EU sparks greenwashing fears over "100% recycled plastic" claims


(Photo: Freepik)

Does the label "100% recycled plastic" on beverage bottles truly mean that the entire bottle must be made of recycled plastic? The European Commission seems to think otherwise, intending to adopt a laxer approach to the definition, sparking discontent and raising questions from environmental groups and other recycling stakeholders, accusing the EU of indirectly encouraging greenwashing.

The crux lies in how recycled plastic is calculated. According to documents obtained by the political news website Politico, the European Commission plans to allow companies to combine recycling credits from different products to claim that a specific product is made entirely from 100% recycled plastic.

Lauriane Veillard, a policy researcher at Zero Waste Europe, expressed concerns, saying, "for me, this is a really high risk of greenwashing."

The Environmental Coalition on Standards (ECOS) also believes that preventive measures should be in place, otherwise environmentally friendly recycling claims become a meaningless accounting exercise.

According to ECOS analysis, there are three regulatory chain-of-custody models in the EU:

  • Segregation: Recycled plastic and virgin plastic are used separately, providing the clearest proof of using 100% recycled plastic.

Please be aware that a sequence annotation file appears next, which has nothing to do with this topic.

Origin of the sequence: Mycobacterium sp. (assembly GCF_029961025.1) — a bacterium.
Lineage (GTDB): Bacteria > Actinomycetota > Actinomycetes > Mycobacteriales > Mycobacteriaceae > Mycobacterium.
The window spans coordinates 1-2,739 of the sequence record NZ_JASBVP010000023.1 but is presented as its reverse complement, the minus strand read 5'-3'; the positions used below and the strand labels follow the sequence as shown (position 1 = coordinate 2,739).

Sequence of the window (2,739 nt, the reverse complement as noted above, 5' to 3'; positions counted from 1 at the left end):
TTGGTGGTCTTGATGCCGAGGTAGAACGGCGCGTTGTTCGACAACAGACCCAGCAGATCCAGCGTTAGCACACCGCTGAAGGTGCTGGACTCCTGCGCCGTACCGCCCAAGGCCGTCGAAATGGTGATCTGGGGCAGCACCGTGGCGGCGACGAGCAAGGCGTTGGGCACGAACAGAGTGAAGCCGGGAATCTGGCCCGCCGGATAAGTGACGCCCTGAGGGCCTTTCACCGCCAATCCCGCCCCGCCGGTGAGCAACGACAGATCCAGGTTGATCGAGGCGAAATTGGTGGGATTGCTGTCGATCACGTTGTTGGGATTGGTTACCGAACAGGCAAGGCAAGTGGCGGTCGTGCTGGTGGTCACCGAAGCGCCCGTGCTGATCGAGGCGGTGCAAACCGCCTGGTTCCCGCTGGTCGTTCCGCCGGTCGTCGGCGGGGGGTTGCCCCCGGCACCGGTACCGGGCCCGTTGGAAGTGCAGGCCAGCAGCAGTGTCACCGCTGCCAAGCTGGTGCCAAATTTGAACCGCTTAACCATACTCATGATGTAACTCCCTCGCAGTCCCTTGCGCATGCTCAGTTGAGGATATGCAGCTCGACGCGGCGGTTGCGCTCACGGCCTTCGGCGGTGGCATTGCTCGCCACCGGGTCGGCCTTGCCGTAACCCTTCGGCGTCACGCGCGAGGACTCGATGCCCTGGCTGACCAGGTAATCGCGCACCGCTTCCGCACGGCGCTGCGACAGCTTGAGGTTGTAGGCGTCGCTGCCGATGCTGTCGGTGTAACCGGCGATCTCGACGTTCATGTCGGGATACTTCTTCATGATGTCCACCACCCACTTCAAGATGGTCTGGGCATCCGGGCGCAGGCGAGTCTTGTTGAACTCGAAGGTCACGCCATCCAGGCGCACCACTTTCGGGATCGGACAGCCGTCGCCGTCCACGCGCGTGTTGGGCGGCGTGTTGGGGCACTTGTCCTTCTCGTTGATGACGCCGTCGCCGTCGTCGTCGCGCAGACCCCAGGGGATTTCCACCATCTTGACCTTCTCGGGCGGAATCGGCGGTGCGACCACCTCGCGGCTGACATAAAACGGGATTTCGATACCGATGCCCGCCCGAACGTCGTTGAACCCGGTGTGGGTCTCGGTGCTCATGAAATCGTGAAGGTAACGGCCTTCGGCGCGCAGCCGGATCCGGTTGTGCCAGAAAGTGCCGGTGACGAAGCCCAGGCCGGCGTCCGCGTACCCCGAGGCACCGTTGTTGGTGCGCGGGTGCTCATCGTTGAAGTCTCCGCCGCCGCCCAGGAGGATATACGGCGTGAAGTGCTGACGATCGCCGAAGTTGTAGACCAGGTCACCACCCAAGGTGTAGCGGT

• Controlled blending: Recycled plastic and virgin plastic are blended but following strict traceability and proportion standards.
  • Mass balance: Plastics from different products are mixed, and the proportion of recycled plastic can be freely determined and reflected in designated products.

Among these, "mass balance" is the approach advocated by the plastics industry. A note obtained by Politico indicates that industry players have even warned the European Commission that "if the regulations are too strict, investment projects in chemical recycling may be restricted, hindering the overall industry development."

Furthermore, mechanical recyclers complain that if the EU adopts a laxer policy, it would be unfair to those genuinely using 100% recycled plastic, and the accusation of greenwashing could trigger strong resistance from the public against the recycling industry.

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